Aaron Pico is both the best prospect in the sport and not a prospect at all.

On the one hand, the 22-year-old has only 19 months and five struggles for his professional career in the cage. The Bellator MMA featherweight, meanwhile, has won four straight victories in the first round and completed its 2018 campaign by putting former title rival Leandro Higo in a little over three minutes.

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Announced as the future of the sport when he signed with the mixed martial arts promotion in November 2014, expectations were high for Pico when he finally switched from the wrestling mat to the cage. But as promising as he was on paper and his coaches and team-mates sang his praises, few people could have anticipated that this resident of Whittier, California, would be as good, so quickly, especially after the start of his career.

A bad start leads to a fantastic race

In his first five appearances, Pico still did not attend the second round, and although he quickly mastered his last four opponents, the shortest match of his brief career was his defeat against Zach Freeman.

Positioned on the main map of the Bellator 180 at Madison Square Garden in New York and opposed to the Freeman at 10 fights, the fight was supposed to be the big arrival of the first-rate prospect that everyone had been waiting for for almost three years – a chance for Pico to validate the hype, start his career with a quality win over a strong competitor and embark on the road to the title of gold champion and celebrity.

Instead, he had a few flickering seconds in the first round of his career and was quickly submitted.

It was a disastrous start, but it is one of the foundations of Pico's current success.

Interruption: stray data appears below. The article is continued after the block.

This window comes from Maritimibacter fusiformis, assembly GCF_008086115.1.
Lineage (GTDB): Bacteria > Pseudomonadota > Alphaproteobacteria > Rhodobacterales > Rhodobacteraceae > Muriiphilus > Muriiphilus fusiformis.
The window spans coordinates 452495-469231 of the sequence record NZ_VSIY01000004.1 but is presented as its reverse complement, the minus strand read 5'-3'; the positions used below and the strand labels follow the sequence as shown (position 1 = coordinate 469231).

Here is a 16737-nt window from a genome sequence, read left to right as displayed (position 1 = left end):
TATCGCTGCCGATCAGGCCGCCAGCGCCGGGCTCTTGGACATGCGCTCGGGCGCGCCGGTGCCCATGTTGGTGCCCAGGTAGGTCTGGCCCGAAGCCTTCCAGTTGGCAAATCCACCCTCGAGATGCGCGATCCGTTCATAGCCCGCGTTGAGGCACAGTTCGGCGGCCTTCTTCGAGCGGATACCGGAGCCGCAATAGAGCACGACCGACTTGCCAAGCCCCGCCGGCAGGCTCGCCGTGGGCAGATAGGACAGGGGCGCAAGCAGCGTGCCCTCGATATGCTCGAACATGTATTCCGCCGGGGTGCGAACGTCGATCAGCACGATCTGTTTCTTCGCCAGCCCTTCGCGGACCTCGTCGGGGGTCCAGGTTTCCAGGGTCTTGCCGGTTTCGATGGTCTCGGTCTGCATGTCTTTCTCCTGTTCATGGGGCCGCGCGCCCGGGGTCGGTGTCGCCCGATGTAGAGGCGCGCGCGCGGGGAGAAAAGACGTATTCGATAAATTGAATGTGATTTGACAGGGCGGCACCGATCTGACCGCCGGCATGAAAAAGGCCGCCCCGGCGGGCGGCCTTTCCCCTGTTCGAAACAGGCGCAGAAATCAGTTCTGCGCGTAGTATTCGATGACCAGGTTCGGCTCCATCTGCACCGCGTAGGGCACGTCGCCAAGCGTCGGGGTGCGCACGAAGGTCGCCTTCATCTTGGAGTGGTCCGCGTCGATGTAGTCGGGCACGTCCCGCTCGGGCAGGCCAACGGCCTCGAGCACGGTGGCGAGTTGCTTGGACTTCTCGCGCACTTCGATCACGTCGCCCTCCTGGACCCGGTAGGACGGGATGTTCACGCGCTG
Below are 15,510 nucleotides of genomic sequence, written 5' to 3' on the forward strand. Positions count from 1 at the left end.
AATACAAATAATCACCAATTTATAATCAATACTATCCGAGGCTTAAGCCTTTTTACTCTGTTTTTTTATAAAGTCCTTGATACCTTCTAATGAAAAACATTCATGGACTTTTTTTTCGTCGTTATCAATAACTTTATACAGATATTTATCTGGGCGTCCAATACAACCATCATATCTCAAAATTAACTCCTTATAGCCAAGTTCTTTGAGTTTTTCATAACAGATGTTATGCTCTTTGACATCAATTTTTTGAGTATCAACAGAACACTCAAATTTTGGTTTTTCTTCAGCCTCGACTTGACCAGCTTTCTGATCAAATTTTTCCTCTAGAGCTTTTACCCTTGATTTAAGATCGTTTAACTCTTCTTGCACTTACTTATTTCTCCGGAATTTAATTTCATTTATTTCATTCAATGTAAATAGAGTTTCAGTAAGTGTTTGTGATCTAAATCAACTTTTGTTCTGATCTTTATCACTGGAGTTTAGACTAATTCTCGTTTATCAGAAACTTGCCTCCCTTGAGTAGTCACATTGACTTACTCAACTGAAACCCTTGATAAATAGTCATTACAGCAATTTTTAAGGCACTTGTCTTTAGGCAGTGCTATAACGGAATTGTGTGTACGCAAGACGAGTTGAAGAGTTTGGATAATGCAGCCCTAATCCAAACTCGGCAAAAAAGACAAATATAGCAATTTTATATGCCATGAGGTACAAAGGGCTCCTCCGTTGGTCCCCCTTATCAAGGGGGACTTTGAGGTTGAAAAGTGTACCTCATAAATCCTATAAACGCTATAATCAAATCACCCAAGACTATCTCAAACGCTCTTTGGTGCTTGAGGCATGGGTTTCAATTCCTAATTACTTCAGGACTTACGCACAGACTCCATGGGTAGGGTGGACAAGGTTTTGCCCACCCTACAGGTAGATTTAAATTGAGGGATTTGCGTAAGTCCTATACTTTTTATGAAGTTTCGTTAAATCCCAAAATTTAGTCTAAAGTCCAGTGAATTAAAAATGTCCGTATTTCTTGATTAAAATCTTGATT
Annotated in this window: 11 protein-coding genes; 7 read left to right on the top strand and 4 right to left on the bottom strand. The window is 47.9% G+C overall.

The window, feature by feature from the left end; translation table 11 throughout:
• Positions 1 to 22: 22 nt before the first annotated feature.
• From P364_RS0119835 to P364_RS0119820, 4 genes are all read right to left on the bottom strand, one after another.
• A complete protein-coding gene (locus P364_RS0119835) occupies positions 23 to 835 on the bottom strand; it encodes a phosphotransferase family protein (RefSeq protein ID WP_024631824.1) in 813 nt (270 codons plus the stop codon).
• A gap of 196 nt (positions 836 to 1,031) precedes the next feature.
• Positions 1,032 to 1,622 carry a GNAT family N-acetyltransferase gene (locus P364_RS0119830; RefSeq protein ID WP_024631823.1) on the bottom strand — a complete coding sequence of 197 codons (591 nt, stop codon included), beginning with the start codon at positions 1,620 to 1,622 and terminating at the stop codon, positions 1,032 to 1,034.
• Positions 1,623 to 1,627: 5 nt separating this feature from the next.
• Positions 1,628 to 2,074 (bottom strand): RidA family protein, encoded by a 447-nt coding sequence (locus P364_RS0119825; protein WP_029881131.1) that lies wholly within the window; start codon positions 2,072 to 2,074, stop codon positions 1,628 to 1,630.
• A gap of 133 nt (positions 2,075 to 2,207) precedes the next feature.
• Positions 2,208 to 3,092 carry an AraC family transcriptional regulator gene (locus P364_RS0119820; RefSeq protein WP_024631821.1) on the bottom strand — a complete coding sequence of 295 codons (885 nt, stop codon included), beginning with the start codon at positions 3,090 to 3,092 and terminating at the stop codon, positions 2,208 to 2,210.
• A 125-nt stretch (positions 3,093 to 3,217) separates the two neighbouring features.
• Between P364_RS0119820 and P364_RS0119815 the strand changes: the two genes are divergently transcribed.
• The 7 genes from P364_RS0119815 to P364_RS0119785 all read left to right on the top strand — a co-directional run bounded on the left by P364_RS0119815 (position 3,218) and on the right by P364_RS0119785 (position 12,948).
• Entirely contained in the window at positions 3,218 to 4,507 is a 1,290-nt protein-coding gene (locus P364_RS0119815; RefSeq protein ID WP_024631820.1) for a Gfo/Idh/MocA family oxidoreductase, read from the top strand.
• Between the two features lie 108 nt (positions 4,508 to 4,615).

"It was not the end of the world for me," Pico said of the defeat against Freeman. "Child, I won a lot and I won championships. But what would always remain is when I lost a match in some of the biggest tournaments of my life, it was devastating. But my dad always said, "The most important thing is to know how it comes back." And I always came back to do a show, so it was not new to me.

"It's not that I did not have my stuff in order before the fight," continued the featherweight, who returned three months later and stunned Justin Linn to record his first professional win. "I did my best to prepare for the fight, but after that defeat, we really sat down with the family to determine what the best things were for me in terms of training, what we needed to do we had to go and that's what we did. "

Four months after stopping Linn, he defeated Shane Krutchen from a vicious body shot in just 37 seconds. Four months later, he needed 70 seconds to settle Lee Morrison. Four months later, the victory over Higo was victorious – the one that clearly showed that the first-rate prospect whose career began with a defeat in height had already become a legitimate title contender.

"It was a big step for me," said Pico of victory over Higo. "He fought for a world title at 135 and he was riding in weight, so it was good, especially in San Jose. It was a big step forward – it was the first fight against DAZN, a lot of people were watching it and that's how I wanted it to end. [But] I like the term prospect because I am still trying to prove myself and I still want to hear it. Even when I'm in my thirties, I still want to try to prove myself, so I'll consider myself a prospect until the day of my retirement. "